When we got off the jetty after an hour of awesomeness, I was determined to have a chat with the firefly whisperer. I don’t know what aura he has but it’s very alluring. It’s even more exciting to know that he also does other activities if you’re a nature person. The mangrove cruise we got to experience the morning after is another must do. I’m not a fan of reptiles or amphibians but just being here with them made me feel at peace for a short while. That I was doing my best pushing the thoughts about not taking action in taking care of our environment, ’tis too shall pass.
I can’t tell you how amazing I felt being out there with nature. It just felt so right, so wonderful..I swear my heart could’ve exploded with glee.
But..everything just went downhill from here on, the moment I hear his stories. Albeit they are not bad just for someone like him, I wish I could do something, help making something better for him.
So this magician, this whisperer we got to know for mere hours is actually from Myanmar. He ran to Kuantan in the 1980s when Myanmar had a major political conflict. At first he and his friend went to Thailand but found it difficult to learn Thai to survive so they decided to extend their journey to Kuantan where they worked in a local restaurant for 20 odd years. It’s from there that he learned Bahasa Malaysia.
Don’t be fooled easily, Hafiz is as bright as they come – B.A. in History from Rangoon University and a degree in Civil Engineering from Singapore. And after 25 years of settling here in Kuantan, it’s unfortunate that he couldn’t get a Malaysian Citizenship despite all his effort in keeping our eco system balanced. To know that he couldn’t go to a firefly symposium in America next year because of his refugee status just shattered my heart. It’s not that he hasn’t tried to appeal, it sounded like he has may times but things just falls apart along the way.
The thing is, he discovered his love for fireflies purely by accident. It was when he decided to take the boat out for a run along the river that he realised his hidden talent. That’s when he made a point to study about fireflies and make his place as part of a research center (well somewhat). He even held a dialogue with other firefly experts from around the world at his little corner of the world, discussing about everything and anything revolving around fireflies. Right now they are researching on a particular chemical from the fireflies.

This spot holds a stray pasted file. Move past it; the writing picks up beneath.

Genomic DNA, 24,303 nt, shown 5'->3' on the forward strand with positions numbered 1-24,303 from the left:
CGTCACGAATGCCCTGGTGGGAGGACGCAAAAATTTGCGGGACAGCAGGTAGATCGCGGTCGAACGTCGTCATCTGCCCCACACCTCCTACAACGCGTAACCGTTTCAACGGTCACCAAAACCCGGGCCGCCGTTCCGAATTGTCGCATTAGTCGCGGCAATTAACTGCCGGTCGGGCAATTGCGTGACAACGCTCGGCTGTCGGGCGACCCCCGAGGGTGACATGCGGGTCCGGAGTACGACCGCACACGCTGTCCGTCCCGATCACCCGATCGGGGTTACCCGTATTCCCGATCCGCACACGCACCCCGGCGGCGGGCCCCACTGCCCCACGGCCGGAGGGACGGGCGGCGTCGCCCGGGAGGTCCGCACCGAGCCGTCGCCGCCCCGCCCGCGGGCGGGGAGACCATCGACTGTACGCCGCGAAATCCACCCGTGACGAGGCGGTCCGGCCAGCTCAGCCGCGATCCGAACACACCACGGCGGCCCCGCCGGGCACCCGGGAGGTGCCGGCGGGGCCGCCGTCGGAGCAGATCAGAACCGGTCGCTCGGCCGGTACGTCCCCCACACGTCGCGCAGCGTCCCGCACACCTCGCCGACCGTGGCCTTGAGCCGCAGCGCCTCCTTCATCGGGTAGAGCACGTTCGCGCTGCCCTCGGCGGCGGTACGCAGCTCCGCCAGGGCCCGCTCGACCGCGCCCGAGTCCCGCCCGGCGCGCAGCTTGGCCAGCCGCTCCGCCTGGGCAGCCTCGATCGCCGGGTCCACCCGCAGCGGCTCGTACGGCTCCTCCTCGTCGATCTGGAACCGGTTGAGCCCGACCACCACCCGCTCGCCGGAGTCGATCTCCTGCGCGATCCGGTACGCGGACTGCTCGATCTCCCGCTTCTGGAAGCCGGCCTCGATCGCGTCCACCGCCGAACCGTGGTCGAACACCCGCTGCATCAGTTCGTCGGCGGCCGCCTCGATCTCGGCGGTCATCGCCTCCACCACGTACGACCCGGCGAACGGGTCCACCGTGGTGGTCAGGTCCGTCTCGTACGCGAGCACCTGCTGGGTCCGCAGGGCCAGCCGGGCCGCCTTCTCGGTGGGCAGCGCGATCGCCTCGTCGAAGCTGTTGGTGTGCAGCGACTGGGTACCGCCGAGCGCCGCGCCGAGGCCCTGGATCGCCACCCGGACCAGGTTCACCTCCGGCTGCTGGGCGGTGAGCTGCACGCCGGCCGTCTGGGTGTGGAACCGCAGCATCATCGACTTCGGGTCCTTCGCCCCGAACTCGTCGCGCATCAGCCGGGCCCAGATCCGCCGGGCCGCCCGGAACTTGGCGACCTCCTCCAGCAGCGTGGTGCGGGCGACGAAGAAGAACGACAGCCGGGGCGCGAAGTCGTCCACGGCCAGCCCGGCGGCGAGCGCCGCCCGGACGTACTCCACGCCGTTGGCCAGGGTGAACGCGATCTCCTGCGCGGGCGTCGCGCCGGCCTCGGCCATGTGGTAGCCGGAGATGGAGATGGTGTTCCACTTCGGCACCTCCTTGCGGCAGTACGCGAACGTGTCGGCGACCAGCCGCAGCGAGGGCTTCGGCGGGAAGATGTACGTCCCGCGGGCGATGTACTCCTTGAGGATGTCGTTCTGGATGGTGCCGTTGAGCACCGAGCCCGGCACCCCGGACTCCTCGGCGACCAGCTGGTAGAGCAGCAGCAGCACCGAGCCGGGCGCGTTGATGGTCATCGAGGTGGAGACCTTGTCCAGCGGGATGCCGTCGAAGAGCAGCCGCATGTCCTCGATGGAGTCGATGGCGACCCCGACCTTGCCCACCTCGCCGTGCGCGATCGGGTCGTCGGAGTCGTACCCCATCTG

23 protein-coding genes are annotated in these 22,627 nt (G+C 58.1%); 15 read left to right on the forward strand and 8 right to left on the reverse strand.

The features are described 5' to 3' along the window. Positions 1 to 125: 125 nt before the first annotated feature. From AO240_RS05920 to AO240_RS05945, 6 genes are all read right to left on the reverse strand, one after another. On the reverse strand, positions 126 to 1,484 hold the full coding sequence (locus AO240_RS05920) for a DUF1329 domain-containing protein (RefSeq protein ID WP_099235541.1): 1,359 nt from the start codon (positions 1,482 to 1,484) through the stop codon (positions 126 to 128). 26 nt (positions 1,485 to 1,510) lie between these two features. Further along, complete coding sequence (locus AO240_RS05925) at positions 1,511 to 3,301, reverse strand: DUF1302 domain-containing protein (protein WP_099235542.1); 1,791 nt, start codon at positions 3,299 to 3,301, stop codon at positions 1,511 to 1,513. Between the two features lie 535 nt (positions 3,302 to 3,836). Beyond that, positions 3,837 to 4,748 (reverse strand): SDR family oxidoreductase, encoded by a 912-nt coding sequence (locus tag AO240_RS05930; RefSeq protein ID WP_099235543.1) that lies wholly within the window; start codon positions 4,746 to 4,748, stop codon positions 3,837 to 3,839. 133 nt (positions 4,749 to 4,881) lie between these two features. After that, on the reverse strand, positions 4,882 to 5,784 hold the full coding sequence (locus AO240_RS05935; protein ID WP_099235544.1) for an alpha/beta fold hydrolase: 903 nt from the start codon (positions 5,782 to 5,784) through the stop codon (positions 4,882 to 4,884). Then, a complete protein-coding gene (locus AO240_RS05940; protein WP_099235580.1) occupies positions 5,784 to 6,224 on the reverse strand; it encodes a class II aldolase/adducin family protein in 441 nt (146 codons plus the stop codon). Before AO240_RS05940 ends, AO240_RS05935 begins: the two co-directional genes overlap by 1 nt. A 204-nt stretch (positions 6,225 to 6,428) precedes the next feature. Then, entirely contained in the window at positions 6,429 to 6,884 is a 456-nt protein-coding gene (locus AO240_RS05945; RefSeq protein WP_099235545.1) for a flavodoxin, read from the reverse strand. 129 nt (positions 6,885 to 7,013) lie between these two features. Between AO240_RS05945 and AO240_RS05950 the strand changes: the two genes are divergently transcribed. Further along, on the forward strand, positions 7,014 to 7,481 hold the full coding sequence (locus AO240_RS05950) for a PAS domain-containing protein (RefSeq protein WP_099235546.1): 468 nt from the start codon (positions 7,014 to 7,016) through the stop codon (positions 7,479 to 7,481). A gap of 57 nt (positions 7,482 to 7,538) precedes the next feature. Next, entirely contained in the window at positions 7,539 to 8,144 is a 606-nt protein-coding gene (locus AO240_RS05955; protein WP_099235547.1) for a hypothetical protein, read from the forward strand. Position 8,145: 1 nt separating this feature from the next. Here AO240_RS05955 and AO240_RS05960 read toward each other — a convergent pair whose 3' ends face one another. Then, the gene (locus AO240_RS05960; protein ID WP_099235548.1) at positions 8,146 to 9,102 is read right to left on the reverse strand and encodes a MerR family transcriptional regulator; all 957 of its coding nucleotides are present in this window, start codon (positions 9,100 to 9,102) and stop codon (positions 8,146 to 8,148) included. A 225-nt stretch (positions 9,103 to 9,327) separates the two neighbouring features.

Can you imagine the kind of mind-blowing, earth changing things that could happen if he is being supported by the right channel? The fact that he’s not even Malaysian to begin with and fights for our eco system is something I just cannot swallow. Purely because, here is someone who’s never seen fireflies, chose to be in Malaysia because of the incident back home yet we who inherit all the wealth and peace take our environment for granted.
The things is, it’s not just fireflies he’s fighting for. This man here even went to the sea and saved a lost Tapir. A friend of his called him up one day, telling him about this Tapir in the sea. Hafiz knew Tapir cannot survive in water and so, he took his boat to the sea, threw the rope like a cowboy and brought the Tapir back to the land. Blessed his pure soul, it’s people like him that makes me want to fight the good fight in Malaysia. There are still so many souls out there doing what he does, fighting for our future but are neglected just the same.
From what I gather, people all over recognised him for what he does and loves but we don’t recognised him as one of us. Yet you get stories like Bangladeshis who come to Malaysia with an identity card (IC) in hand. It just doesn’t make sense, not by a mile. Makes me so angry that I want to help but don’t know how. Politic world is not one you want to get your hands dirty but if no one cleans it up, what we have today is history tomorrow.
On top of that, he only charge RM25 per head for the tour. For something this amazing with someone with heart of a champion, I wouldn’t mind paying RM40 because at least I know that extra money will go into his research. It’s times like this I wonder to God, why would he put these brilliant spirits in this situations. I dunno. I’ll pray better things will come for all the hard work he’s put into. The fact that he goes out with his team three times a week to clean the river is beyond admirable. It’s no wonder the mangrove is spotless.
You know you have so much respect for yourself when everything you do, you do it with respect.
“I tried passing this knowledge to my brother-in-law, everything I know but in the end if you don’t have the heart, it just doesn’t work.” Mohd Hafiz bin Abdul Majid said when asked if he trains other people.
When I go back to Nuddin’s question and I think of heroes like Hafiz, I feel like I have a responsibility to do here. At least for now, until Malaysia couldn’t tolerate me anymore. If all the good ones go away from their nest, who’s going to defend? And therein lies so many questions in my mind, uncertainties, dreams and hopes.
I guess as a dwarf, I can only take it one day at a time and hopefully a little piece of what I do in life makes Mother Nature feel a little bit better. Also for the rest of us who depend on her to be healthy.
Side Note: Anis wrote an awesome piece about Hafiz for News Straits Times yesterday. You should definitely read The Magic of Hafiz and The Fireflies. And if you wish to check out other activities in Cherating by Hafiz, check out his blog and facebook fanpage Hafiz’s Cherating Activities.
4 thoughts on “Hey Cherating, Love is a Balancing Act.”
Great read.. inspiring stuff from a hero with a similar name 🙂 Keep writing Dian !
Nicely written Dian! 🙂 The government must take note of Hafiz’s contribution to the nation. He deserves to be recognised. And it is a shame if we are to lose someone like him.
I love this write-up. I’m helping him as much as I can
Meor, you’re one of the people who really opened up my eyes about Cherating! Thank you so much for sharing your love for birds and such too 🙂 I wish for more people will be like you